Japan was exporting its culture not just to North America but to the entire world.  There was a vast demand for it and countries all over the planet translated and aired television shows like Sailor Moon and Dragonball Z on every single habitable continent.  And yet the Japanese were simply content to ride this wave.  Their insularity made them wholly inattentive to the tremendous political weight these cultural exports gave them in projecting soft power.

The Great Queen Seondeok on Netflix
I lived in South Korea for three years and the South Koreans are, in many ways, just as insular and xenophobic as the Japanese (perhaps moreso).  However, the impact the Hallyu has had on Korean self-esteem and self-image on the international stage has been extremely profound.  A country divided, jockeyed between rival superpowers, and the psychological damage of the Japanese occupation still in living memory, the South Koreans have a very pronounced insecurity complex with regards to their role in international affairs and the strength of their culture.  They're tremendously fragile, which means small victories mean a great deal to them, especially when those victories are against former oppressors like Japan.

So, the Korean Wave is inundated much of the Western Pacific with Korean culture in the form of television drama, K-Pop, and cinema.  Where once the major player was Japan, now Korea is emerging as an exporter of cultural IPs.  Korea was once a blank space on the map for the U.S., a very nondescript culture that was entirely uninteresting and little understood when compared to the gigantic mythological stature of China and Japan in the Western mindset.  Thus, Korea's breakout success with the Hallyu has stunned everyone and opened their eyes to a treasure trove of creativity the likes of which many haven't seen since the bursting of the Japanese bubble and the increasing insularity of Japanese society.

South Korea is determined not to let this opportunity slip away from them.  The South Korean government has been investing in the arts and entertainment industries with a keen awareness that their cultural products are just as important as their cars and electronics.  Although there is a powerful desire to quell dissent within Korean society, the tremendous success of Korean cinema both at home and abroad has given Korean intellectual insurgents a place to go to express their criticisms creatively through art and craft.  Some of the most powerful Korean films I've seen, such as Oldboy, The Chaser, 200 lbs. Beauty, and Secret Sunshine, are powerful commentaries on some of the darker aspects of Korean culture and the Korean psyche.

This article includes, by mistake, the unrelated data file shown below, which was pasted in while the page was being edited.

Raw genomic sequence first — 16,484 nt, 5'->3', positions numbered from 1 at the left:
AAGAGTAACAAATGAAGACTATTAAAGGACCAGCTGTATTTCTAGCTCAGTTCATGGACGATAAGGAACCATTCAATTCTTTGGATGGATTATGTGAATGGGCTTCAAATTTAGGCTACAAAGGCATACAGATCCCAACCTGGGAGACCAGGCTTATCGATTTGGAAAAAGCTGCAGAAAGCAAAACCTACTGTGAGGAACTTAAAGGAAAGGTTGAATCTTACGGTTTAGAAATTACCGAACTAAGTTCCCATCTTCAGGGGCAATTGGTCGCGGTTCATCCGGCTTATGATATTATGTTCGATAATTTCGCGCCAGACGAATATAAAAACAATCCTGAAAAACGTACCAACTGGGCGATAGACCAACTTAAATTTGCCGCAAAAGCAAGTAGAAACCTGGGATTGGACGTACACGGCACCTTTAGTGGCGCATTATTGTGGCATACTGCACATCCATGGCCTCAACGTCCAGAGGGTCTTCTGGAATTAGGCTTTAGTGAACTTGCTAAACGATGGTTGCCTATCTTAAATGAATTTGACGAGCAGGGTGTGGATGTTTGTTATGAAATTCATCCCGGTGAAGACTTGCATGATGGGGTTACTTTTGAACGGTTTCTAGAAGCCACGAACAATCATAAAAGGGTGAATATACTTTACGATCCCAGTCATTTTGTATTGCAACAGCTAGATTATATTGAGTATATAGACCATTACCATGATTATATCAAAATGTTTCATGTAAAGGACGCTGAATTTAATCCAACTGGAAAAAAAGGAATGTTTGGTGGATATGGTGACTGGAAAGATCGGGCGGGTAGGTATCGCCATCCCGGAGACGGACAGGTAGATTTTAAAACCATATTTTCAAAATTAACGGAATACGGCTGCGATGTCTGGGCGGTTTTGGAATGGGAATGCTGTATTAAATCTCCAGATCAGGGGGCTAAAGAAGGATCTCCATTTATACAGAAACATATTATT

Is it possible that Korean arts will stagnate as they have in Japan?  Absolutely.  Is it likely that the Koreans are interested in what foreign audiences want?  Nope.  Not a chance.  They're as culturally and socially locked to domestic appetites and tastes as the Japanese are and also just as uninterested in outside input.

So what is the difference?  Money.  The Koreans are making sure they support their projection of soft power financially.  This will slow down the inevitable cycle of artistic vitality--artistic stagnation and give the South Koreans more staying power than the Japanese ever had.

1 comment:

Anonymous said...

Wow! This and the previous post on "whither cool Japan" are excellent! I would also commend to you the series at neojaponisme, especially their "death spiral" theory of fan market contraction, buried in pt2 of the series that starts here:


While I (sadly) agree with your essay, I hold out hopes for originality and cross-cultural synthesis from fan production. Something besides porn must eventualy filter out of the great engines of comiket in the form of new manga, vn/games and light novels. Hope springs...

On an obverse note, have you ever heard of the western solo effort "Analogue A Hate Story"? Faux Korean scifi! Sounds fascinating, but my game chops are sadly lacking.

Cheers and thanks!